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Chemical Plant Safety

Industry warns against requiring use of inherently safer technologies

by Glenn Hess
January 30, 2014

The chemical industry has a clear message for the Obama Administration: Do not force manufacturing and storage facilities to adopt so-called inherently safer technology (IST). Requirements for IST, the industry warns, could mean phasing out hazardous but essential chemicals and costly changes to the way plants operate.

In a Jan. 23 letter to President Barack Obama and an interagency working group, 13 trade associations say that current regulations and the marketplace itself “already provide strong incentives” for companies to reduce risks associated with chemical facilities. Signatories include the American Chemistry Council, the Society of Chemical Manufacturers & Affiliates, the Chlorine Institute, the Fertilizer Institute, and the National Association of Chemical Distributors.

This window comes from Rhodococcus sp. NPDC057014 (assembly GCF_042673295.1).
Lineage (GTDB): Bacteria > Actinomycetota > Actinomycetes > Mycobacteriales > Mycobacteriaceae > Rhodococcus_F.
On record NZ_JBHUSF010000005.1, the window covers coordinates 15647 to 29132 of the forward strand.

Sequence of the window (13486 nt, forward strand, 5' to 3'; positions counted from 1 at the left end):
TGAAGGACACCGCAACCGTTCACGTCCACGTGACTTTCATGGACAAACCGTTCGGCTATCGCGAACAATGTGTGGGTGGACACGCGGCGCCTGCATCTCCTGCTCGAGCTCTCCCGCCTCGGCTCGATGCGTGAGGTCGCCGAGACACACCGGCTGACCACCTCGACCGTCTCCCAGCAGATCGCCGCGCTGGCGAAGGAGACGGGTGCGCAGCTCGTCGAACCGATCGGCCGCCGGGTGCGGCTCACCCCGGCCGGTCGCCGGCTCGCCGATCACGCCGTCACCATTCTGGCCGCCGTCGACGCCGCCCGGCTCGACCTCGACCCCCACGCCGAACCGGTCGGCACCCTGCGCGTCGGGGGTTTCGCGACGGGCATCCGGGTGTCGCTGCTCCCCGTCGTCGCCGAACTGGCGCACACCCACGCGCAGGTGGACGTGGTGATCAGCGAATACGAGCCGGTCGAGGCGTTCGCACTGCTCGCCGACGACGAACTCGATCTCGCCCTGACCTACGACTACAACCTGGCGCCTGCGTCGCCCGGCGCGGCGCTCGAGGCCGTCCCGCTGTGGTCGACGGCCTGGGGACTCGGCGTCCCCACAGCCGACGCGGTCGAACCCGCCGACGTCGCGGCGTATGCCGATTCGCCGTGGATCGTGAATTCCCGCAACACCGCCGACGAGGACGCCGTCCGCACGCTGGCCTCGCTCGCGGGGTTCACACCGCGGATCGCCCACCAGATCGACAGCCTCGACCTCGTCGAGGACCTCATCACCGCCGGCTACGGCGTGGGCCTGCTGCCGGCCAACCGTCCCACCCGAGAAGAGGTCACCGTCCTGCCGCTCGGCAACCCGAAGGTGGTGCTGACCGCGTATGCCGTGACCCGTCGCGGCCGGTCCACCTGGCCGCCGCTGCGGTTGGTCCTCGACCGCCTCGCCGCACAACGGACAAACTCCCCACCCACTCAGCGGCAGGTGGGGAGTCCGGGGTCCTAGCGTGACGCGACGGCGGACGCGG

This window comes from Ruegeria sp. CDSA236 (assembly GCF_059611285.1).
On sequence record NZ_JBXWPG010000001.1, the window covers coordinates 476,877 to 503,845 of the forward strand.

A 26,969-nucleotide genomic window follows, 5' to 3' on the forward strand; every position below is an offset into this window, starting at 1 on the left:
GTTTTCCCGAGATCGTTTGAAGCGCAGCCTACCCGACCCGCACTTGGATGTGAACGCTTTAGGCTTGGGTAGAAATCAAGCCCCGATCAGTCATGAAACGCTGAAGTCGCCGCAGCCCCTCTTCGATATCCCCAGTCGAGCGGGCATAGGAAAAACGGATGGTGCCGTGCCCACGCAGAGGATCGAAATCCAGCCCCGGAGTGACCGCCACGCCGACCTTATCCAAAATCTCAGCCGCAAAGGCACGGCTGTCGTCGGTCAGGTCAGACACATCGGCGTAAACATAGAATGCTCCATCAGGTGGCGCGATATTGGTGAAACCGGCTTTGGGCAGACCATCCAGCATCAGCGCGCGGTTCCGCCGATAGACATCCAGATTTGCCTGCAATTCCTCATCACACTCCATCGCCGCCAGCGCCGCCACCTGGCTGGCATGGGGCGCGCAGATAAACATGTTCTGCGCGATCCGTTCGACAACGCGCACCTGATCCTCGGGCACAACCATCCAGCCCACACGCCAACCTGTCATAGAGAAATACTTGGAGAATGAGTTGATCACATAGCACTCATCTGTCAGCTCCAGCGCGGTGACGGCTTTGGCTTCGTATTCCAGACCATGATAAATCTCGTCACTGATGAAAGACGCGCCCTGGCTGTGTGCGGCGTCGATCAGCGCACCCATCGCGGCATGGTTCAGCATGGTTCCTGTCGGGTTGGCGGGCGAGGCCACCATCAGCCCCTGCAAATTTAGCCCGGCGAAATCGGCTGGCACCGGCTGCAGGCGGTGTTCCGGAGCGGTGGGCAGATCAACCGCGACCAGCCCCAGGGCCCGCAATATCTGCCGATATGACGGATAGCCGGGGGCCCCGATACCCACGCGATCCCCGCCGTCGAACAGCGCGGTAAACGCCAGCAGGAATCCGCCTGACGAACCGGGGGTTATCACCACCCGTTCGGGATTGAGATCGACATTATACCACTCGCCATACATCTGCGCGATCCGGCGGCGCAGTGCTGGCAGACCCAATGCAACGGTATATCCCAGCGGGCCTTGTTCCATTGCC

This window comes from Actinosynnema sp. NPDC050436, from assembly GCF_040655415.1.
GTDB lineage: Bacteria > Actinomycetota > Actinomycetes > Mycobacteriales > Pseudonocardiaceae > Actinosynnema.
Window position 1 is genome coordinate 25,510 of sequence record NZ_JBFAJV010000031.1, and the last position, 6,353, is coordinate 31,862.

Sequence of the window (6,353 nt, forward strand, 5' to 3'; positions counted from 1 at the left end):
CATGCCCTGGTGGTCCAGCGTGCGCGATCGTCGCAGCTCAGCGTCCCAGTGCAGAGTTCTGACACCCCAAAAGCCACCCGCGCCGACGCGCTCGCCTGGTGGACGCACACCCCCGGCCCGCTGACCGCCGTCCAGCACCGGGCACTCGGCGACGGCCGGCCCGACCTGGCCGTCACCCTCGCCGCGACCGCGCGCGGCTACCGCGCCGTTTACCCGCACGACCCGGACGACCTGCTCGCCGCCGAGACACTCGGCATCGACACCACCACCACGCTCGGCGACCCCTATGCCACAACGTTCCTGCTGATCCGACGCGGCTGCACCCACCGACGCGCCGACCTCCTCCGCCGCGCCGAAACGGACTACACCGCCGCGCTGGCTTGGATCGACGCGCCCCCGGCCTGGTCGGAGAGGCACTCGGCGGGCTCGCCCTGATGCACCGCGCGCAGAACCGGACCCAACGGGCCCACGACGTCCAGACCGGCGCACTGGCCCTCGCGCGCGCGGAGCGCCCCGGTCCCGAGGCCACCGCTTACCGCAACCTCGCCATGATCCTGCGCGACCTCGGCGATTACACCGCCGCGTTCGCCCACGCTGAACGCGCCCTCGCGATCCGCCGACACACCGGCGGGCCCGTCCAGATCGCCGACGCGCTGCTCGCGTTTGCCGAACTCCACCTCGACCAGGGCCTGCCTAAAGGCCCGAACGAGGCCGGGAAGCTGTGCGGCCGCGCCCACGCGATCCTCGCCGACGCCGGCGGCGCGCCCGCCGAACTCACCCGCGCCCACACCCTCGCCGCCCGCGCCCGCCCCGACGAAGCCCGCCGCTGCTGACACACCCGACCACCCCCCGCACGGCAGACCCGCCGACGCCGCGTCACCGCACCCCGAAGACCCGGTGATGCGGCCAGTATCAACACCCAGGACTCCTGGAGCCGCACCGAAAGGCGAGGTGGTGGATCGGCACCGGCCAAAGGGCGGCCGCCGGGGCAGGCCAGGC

The working group is tasked with improving the safety and security of chemical plants and storage depots in response to the deadly ammonium nitrate explosion in West, Texas, last April. It includes the heads of several federal agencies.

Requiring the use of safer chemicals and processes is included on a long list of policy options the working group says it is considering. The group expects to deliver its recommendations to the President by May 1 (C&EN, Jan. 13, page 7).

“Inherently safer approaches to manufacturing processes have been and will continue to be considered by facilities as a matter of course,” the industry groups assert. ”Facility operators—not the government—are in the best position to understand the full ramifications of implementing IST.”



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